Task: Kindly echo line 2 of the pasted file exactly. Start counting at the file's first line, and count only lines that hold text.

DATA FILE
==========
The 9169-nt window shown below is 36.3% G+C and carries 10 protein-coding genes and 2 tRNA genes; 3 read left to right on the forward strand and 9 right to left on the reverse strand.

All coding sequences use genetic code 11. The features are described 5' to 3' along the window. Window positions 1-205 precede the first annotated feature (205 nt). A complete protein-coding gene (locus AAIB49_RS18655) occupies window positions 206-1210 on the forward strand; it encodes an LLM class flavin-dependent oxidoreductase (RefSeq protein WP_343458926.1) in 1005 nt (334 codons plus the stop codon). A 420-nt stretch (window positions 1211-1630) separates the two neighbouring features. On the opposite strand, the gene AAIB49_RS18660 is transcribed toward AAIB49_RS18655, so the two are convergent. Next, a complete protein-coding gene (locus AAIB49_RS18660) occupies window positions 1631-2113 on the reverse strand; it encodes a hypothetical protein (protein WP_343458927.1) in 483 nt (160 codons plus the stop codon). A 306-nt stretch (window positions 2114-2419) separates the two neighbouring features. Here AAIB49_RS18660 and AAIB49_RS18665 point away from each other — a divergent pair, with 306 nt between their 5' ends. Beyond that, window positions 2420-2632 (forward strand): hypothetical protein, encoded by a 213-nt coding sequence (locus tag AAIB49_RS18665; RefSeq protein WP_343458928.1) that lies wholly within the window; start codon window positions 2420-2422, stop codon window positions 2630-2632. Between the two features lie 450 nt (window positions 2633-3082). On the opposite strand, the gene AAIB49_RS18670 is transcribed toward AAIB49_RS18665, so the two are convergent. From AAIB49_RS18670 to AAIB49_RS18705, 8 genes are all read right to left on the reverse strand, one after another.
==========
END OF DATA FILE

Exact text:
All coding sequences use genetic code 11. The features are described 5' to 3' along the window. Window positions 1-205 precede the first annotated feature (205 nt). A complete protein-coding gene (locus AAIB49_RS18655) occupies window positions 206-1210 on the forward strand; it encodes an LLM class flavin-dependent oxidoreductase (RefSeq protein WP_343458926.1) in 1005 nt (334 codons plus the stop codon). A 420-nt stretch (window positions 1211-1630) separates the two neighbouring features. On the opposite strand, the gene AAIB49_RS18660 is transcribed toward AAIB49_RS18655, so the two are convergent. Next, a complete protein-coding gene (locus AAIB49_RS18660) occupies window positions 1631-2113 on the reverse strand; it encodes a hypothetical protein (protein WP_343458927.1) in 483 nt (160 codons plus the stop codon). A 306-nt stretch (window positions 2114-2419) separates the two neighbouring features. Here AAIB49_RS18660 and AAIB49_RS18665 point away from each other — a divergent pair, with 306 nt between their 5' ends. Beyond that, window positions 2420-2632 (forward strand): hypothetical protein, encoded by a 213-nt coding sequence (locus tag AAIB49_RS18665; RefSeq protein WP_343458928.1) that lies wholly within the window; start codon window positions 2420-2422, stop codon window positions 2630-2632. Between the two features lie 450 nt (window positions 2633-3082). On the opposite strand, the gene AAIB49_RS18670 is transcribed toward AAIB49_RS18665, so the two are convergent. From AAIB49_RS18670 to AAIB49_RS18705, 8 genes are all read right to left on the reverse strand, one after another.